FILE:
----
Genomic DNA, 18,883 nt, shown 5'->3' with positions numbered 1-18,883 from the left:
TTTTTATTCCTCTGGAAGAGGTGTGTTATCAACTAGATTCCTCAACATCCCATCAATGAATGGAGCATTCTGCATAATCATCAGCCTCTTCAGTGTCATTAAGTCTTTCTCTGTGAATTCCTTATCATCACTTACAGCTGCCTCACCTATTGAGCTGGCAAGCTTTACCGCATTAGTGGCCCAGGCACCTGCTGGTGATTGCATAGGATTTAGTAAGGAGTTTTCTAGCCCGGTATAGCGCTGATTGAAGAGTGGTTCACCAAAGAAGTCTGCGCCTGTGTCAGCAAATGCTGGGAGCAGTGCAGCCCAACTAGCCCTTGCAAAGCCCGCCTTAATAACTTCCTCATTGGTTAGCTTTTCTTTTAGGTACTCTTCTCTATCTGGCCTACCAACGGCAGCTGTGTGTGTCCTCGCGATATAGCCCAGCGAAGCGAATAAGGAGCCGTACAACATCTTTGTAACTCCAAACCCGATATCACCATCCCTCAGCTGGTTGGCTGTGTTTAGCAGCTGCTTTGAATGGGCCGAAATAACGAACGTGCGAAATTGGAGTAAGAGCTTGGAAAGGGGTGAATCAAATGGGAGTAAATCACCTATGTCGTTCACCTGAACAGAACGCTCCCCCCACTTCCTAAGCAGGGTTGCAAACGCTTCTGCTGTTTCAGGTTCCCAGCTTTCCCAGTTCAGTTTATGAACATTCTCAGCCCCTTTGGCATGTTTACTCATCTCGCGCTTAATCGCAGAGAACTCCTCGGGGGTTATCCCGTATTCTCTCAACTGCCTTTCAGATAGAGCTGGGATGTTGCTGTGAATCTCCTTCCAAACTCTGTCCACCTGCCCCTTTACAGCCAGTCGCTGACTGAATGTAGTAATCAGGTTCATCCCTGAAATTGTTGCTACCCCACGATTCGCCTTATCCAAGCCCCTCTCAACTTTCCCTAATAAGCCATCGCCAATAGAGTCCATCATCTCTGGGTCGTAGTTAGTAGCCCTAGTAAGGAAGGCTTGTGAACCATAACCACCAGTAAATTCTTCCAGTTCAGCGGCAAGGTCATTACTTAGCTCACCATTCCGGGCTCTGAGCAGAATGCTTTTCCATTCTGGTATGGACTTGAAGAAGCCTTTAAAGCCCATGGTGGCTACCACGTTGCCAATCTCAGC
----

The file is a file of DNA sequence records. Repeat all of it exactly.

Genomic DNA, 18,883 nt, shown 5'->3' with positions numbered 1-18,883 from the left:
TTTTTATTCCTCTGGAAGAGGTGTGTTATCAACTAGATTCCTCAACATCCCATCAATGAATGGAGCATTCTGCATAATCATCAGCCTCTTCAGTGTCATTAAGTCTTTCTCTGTGAATTCCTTATCATCACTTACAGCTGCCTCACCTATTGAGCTGGCAAGCTTTACCGCATTAGTGGCCCAGGCACCTGCTGGTGATTGCATAGGATTTAGTAAGGAGTTTTCTAGCCCGGTATAGCGCTGATTGAAGAGTGGTTCACCAAAGAAGTCTGCGCCTGTGTCAGCAAATGCTGGGAGCAGTGCAGCCCAACTAGCCCTTGCAAAGCCCGCCTTAATAACTTCCTCATTGGTTAGCTTTTCTTTTAGGTACTCTTCTCTATCTGGCCTACCAACGGCAGCTGTGTGTGTCCTCGCGATATAGCCCAGCGAAGCGAATAAGGAGCCGTACAACATCTTTGTAACTCCAAACCCGATATCACCATCCCTCAGCTGGTTGGCTGTGTTTAGCAGCTGCTTTGAATGGGCCGAAATAACGAACGTGCGAAATTGGAGTAAGAGCTTGGAAAGGGGTGAATCAAATGGGAGTAAATCACCTATGTCGTTCACCTGAACAGAACGCTCCCCCCACTTCCTAAGCAGGGTTGCAAACGCTTCTGCTGTTTCAGGTTCCCAGCTTTCCCAGTTCAGTTTATGAACATTCTCAGCCCCTTTGGCATGTTTACTCATCTCGCGCTTAATCGCAGAGAACTCCTCGGGGGTTATCCCGTATTCTCTCAACTGCCTTTCAGATAGAGCTGGGATGTTGCTGTGAATCTCCTTCCAAACTCTGTCCACCTGCCCCTTTACAGCCAGTCGCTGACTGAATGTAGTAATCAGGTTCATCCCTGAAATTGTTGCTACCCCACGATTCGCCTTATCCAAGCCCCTCTCAACTTTCCCTAATAAGCCATCGCCAATAGAGTCCATCATCTCTGGGTCGTAGTTAGTAGCCCTAGTAAGGAAGGCTTGTGAACCATAACCACCAGTAAATTCTTCCAGTTCAGCGGCAAGGTCATTACTTAGCTCACCATTCCGGGCTCTGAGCAGAATGCTTTTCCATTCTGGTATGGACTTGAAGAAGCCTTTAAAGCCCATGGTGGCTACCACGTTGCCAATCTCAGC